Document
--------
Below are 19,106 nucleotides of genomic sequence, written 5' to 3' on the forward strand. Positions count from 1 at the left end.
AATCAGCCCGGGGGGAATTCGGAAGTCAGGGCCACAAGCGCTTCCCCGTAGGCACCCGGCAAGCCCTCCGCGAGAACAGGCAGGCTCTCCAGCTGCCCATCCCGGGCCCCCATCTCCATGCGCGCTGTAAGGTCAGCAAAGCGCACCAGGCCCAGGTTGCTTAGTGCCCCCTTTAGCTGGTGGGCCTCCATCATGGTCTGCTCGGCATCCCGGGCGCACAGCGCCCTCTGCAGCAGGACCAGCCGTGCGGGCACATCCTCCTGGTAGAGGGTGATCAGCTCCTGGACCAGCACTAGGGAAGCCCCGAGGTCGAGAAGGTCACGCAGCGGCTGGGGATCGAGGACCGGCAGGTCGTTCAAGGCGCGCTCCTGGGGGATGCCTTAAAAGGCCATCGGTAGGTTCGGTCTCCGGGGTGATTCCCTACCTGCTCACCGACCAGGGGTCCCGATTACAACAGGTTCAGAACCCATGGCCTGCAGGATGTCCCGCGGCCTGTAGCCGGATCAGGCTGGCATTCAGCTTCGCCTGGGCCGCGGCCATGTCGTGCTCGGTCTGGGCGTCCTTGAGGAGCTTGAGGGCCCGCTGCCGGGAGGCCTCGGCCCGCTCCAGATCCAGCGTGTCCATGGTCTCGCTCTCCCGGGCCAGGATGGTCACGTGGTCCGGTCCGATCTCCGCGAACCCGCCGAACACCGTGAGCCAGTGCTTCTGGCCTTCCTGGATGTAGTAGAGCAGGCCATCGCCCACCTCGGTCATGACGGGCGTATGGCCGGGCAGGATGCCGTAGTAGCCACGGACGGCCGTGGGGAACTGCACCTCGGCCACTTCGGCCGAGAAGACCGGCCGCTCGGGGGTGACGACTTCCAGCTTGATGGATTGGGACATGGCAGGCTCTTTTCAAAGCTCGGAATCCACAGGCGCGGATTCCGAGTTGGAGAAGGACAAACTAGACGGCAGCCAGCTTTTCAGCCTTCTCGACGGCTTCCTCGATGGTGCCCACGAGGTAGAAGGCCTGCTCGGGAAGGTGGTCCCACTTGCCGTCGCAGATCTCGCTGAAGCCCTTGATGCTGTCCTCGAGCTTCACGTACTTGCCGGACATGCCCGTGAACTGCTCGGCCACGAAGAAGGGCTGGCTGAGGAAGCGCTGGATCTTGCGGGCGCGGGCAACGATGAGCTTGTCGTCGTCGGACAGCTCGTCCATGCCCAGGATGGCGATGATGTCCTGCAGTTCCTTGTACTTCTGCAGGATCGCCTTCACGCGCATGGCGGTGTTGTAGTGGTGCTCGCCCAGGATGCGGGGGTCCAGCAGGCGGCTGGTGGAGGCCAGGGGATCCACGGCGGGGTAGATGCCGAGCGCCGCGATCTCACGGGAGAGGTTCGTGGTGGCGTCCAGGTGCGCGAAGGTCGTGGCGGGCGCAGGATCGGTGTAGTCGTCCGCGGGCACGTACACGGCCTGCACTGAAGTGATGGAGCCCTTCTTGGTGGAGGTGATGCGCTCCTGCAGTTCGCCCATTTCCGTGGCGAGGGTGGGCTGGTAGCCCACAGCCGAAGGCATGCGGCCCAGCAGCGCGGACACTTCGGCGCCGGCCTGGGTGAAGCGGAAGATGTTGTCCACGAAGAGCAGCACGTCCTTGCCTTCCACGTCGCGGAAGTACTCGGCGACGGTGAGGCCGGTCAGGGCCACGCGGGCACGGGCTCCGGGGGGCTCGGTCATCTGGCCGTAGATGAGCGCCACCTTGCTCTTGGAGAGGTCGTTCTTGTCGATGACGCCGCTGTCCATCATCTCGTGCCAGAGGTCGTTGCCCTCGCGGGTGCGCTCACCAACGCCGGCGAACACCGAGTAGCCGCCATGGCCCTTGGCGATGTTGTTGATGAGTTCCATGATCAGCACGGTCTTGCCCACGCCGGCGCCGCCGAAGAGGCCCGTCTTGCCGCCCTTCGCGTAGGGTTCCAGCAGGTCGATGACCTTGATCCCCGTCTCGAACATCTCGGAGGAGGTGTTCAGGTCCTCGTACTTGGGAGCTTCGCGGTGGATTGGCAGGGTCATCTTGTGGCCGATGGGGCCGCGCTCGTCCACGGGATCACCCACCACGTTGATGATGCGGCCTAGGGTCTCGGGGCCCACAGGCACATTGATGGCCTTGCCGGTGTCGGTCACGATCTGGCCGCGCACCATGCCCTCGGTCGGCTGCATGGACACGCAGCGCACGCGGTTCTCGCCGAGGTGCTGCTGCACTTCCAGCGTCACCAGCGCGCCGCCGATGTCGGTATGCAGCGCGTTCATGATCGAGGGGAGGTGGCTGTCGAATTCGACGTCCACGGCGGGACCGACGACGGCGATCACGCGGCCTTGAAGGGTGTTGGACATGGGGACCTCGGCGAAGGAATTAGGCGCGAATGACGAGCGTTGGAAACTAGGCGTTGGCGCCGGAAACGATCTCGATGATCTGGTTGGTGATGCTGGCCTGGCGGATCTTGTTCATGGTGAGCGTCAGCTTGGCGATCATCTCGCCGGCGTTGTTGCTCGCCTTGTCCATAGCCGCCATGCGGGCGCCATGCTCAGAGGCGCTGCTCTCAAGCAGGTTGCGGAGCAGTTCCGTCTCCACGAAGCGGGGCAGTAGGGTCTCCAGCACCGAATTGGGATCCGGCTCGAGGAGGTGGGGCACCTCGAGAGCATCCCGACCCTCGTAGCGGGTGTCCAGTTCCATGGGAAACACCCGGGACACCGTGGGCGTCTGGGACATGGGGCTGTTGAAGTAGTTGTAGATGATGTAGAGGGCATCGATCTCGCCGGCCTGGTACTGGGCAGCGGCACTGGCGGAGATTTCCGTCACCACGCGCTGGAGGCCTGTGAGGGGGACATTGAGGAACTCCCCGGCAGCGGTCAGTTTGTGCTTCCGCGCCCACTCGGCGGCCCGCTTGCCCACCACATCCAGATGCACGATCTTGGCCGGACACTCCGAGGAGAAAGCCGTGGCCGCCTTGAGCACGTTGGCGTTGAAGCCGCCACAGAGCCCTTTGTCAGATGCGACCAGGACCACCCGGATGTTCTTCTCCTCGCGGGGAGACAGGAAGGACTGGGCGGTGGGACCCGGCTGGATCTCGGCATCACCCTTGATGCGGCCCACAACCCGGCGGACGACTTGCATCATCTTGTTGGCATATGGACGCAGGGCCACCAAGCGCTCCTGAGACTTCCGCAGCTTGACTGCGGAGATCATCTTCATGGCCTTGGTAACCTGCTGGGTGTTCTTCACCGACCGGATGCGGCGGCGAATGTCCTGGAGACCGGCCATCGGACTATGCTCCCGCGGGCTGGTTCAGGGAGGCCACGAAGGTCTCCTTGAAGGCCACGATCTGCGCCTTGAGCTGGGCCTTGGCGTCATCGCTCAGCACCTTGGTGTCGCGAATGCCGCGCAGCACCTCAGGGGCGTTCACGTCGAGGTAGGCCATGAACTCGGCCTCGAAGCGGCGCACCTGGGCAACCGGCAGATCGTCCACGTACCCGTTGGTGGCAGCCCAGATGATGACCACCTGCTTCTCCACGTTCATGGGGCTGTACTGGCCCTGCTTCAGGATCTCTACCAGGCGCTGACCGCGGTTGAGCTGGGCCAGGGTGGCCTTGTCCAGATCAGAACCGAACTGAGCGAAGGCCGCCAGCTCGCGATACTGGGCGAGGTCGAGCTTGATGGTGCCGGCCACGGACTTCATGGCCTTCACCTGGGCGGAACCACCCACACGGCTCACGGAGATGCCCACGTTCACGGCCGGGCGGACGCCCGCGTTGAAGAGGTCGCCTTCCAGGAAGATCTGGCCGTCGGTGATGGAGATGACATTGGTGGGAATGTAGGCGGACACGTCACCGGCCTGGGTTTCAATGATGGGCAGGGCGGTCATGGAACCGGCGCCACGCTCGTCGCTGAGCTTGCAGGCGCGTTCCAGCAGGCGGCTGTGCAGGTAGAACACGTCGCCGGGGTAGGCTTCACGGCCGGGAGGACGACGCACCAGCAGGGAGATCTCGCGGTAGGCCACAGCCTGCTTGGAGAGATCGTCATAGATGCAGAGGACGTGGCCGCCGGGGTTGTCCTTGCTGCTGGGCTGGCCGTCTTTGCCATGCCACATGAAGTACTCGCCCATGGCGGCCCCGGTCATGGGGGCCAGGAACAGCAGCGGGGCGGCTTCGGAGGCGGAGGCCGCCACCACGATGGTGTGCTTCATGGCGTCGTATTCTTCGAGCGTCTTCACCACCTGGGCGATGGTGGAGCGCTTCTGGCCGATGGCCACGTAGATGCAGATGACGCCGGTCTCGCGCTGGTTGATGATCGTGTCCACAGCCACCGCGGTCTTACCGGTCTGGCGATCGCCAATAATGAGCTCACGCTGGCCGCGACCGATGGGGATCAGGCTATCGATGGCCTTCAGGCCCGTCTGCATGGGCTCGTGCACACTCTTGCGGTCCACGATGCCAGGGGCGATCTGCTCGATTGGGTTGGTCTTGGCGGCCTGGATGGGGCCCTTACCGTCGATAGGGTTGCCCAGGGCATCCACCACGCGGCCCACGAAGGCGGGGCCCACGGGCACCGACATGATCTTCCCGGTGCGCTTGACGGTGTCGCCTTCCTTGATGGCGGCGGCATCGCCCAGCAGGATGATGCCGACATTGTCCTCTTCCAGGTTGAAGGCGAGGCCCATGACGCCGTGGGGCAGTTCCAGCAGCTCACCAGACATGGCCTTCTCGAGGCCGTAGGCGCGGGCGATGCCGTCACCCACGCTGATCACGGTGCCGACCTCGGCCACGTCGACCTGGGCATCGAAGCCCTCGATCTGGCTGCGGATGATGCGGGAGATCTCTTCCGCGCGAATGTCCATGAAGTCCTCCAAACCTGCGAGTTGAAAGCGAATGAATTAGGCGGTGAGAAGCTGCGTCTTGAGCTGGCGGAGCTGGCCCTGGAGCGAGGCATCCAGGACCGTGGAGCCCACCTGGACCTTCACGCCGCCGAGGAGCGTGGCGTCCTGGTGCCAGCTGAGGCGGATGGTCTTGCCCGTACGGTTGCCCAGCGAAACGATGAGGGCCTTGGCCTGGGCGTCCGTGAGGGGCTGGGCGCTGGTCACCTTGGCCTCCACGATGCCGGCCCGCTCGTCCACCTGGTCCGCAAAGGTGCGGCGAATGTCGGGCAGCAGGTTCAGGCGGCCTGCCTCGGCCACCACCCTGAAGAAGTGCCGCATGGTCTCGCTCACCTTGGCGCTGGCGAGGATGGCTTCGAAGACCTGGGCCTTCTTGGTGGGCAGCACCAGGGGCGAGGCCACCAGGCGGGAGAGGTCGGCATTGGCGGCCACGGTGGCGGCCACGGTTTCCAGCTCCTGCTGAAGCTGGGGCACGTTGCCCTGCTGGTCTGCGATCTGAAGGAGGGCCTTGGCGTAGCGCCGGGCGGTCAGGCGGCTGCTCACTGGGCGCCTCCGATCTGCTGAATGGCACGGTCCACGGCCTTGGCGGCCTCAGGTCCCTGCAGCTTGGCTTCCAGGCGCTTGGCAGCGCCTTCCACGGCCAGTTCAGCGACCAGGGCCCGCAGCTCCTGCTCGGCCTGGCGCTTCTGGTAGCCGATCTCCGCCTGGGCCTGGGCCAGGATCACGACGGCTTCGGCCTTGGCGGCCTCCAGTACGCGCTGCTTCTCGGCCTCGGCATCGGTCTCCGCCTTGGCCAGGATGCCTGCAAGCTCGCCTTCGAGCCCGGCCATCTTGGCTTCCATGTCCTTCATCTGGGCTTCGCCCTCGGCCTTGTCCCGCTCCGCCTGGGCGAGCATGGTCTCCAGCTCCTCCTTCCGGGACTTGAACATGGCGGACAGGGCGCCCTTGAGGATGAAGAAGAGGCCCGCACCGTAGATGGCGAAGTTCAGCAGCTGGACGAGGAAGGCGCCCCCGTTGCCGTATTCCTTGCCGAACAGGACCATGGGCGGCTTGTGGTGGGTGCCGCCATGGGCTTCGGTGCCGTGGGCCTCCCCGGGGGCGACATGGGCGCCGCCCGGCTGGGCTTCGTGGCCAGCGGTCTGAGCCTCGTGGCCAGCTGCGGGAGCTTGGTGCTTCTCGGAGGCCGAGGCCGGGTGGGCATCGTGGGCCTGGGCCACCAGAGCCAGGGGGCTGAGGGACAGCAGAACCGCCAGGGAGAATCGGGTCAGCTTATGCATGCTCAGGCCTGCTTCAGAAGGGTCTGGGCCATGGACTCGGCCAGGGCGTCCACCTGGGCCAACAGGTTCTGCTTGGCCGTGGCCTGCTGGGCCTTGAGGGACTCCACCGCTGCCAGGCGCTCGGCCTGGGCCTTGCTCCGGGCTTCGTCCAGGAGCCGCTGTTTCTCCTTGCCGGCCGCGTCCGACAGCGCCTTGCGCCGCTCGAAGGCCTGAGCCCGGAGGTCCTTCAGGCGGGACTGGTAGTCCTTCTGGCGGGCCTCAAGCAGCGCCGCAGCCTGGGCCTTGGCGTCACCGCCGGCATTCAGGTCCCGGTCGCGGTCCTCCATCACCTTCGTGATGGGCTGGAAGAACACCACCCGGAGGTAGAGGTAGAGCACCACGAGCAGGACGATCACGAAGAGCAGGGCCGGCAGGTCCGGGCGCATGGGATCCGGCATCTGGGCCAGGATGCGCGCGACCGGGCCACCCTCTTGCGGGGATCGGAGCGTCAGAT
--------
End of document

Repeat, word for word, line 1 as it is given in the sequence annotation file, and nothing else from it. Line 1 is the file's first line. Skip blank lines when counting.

Below are 19,106 nucleotides of genomic sequence, written 5' to 3' on the forward strand. Positions count from 1 at the left end.